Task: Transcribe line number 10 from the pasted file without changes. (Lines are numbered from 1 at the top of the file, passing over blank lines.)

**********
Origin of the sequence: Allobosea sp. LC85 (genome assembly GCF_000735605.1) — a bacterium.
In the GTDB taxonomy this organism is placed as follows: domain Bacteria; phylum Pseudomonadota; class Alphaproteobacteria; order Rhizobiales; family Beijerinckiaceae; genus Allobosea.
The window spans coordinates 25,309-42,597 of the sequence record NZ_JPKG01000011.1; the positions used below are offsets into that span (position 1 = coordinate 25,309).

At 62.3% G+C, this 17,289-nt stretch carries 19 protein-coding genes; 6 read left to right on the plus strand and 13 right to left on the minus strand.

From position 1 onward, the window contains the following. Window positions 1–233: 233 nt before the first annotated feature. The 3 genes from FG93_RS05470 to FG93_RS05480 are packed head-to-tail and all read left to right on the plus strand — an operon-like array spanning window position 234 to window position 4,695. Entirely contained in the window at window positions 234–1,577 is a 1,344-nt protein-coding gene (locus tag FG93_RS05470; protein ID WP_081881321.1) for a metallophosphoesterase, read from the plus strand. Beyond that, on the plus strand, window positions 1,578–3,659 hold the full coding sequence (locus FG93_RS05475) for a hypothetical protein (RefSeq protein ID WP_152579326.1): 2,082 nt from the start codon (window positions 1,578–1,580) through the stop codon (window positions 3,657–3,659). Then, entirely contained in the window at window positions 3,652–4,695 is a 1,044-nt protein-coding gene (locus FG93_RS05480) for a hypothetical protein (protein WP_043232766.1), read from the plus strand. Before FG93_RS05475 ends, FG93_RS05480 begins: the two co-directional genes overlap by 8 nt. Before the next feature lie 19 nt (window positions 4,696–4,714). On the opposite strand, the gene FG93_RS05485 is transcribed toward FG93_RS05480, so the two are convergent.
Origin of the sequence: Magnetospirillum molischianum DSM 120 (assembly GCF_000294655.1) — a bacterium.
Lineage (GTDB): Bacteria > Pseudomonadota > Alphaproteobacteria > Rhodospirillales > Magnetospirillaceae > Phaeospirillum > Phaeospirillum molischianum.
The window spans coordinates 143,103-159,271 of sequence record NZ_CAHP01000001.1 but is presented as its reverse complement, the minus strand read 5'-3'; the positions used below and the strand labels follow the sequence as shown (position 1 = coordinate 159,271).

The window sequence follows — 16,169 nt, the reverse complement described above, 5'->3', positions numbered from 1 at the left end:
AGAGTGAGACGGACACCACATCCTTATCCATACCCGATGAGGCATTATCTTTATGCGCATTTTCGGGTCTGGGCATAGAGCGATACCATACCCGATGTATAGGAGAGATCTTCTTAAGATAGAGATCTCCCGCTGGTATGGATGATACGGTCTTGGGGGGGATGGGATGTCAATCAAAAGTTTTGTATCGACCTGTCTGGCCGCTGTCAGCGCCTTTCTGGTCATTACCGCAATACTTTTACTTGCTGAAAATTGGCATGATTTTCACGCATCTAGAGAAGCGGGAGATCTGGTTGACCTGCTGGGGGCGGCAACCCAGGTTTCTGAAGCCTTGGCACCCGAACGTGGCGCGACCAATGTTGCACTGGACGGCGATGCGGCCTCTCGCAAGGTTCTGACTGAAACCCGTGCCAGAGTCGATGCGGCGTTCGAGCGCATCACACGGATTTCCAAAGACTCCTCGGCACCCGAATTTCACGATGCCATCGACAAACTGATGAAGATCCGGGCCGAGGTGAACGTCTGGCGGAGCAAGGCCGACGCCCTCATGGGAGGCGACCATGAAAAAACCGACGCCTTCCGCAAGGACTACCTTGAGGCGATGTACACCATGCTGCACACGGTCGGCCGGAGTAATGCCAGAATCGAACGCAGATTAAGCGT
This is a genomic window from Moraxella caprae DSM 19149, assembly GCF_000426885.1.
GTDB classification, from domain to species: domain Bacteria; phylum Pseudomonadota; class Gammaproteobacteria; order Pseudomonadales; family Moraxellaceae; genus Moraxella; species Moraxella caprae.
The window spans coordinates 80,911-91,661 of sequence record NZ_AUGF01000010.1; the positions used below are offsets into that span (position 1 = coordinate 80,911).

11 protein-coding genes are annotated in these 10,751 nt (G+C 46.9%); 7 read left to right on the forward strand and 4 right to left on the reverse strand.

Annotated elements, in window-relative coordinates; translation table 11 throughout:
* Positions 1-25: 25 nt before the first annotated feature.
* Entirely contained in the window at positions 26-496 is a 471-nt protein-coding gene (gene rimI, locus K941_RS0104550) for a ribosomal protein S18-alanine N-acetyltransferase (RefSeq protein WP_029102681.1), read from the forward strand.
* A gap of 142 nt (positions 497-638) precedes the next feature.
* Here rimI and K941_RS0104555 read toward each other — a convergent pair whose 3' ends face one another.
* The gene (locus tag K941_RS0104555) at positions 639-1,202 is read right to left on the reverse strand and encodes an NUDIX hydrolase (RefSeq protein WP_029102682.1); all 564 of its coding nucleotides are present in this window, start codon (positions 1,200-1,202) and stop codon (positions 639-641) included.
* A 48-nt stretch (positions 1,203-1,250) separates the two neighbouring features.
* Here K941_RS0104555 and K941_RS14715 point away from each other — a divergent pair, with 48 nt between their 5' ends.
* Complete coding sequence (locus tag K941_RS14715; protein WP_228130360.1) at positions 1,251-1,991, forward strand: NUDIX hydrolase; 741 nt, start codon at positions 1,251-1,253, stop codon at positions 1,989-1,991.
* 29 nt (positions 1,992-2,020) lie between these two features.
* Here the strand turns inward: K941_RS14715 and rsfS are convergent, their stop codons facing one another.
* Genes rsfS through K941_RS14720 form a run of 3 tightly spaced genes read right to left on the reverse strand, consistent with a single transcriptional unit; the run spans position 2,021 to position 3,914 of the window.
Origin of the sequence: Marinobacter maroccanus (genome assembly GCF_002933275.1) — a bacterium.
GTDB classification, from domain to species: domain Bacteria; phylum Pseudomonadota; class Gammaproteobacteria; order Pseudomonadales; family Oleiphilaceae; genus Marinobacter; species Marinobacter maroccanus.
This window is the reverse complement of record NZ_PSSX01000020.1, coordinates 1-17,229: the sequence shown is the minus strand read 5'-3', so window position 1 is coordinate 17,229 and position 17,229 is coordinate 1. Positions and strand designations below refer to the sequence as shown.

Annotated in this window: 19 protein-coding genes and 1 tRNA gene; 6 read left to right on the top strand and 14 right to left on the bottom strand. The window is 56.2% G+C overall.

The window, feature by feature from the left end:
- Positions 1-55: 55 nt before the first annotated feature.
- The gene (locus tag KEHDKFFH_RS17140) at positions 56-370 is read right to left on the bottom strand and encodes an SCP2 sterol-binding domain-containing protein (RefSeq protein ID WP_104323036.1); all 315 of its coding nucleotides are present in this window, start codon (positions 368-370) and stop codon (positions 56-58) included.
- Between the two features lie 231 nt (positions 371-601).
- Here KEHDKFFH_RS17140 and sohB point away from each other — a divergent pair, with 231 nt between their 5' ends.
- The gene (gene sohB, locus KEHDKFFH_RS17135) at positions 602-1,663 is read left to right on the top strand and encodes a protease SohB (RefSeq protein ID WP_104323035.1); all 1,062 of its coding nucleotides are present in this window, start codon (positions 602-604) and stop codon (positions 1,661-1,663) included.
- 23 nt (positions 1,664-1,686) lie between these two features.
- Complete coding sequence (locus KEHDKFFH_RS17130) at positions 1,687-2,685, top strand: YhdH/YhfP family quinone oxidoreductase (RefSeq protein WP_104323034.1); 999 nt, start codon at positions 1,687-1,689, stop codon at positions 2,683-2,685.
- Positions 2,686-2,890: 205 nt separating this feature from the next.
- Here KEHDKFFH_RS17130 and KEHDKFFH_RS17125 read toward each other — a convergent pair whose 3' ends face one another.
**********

AGAGTGAGACGGACACCACATCCTTATCCATACCCGATGAGGCATTATCTTTATGCGCATTTTCGGGTCTGGGCATAGAGCGATACCATACCCGATGTATAGGAGAGATCTTCTTAAGATAGAGATCTCCCGCTGGTATGGATGATACGGTCTTGGGGGGGATGGGATGTCAATCAAAAGTTTTGTATCGACCTGTCTGGCCGCTGTCAGCGCCTTTCTGGTCATTACCGCAATACTTTTACTTGCTGAAAATTGGCATGATTTTCACGCATCTAGAGAAGCGGGAGATCTGGTTGACCTGCTGGGGGCGGCAACCCAGGTTTCTGAAGCCTTGGCACCCGAACGTGGCGCGACCAATGTTGCACTGGACGGCGATGCGGCCTCTCGCAAGGTTCTGACTGAAACCCGTGCCAGAGTCGATGCGGCGTTCGAGCGCATCACACGGATTTCCAAAGACTCCTCGGCACCCGAATTTCACGATGCCATCGACAAACTGATGAAGATCCGGGCCGAGGTGAACGTCTGGCGGAGCAAGGCCGACGCCCTCATGGGAGGCGACCATGAAAAAACCGACGCCTTCCGCAAGGACTACCTTGAGGCGATGTACACCATGCTGCACACGGTCGGCCGGAGTAATGCCAGAATCGAACGCAGATTAAGCGT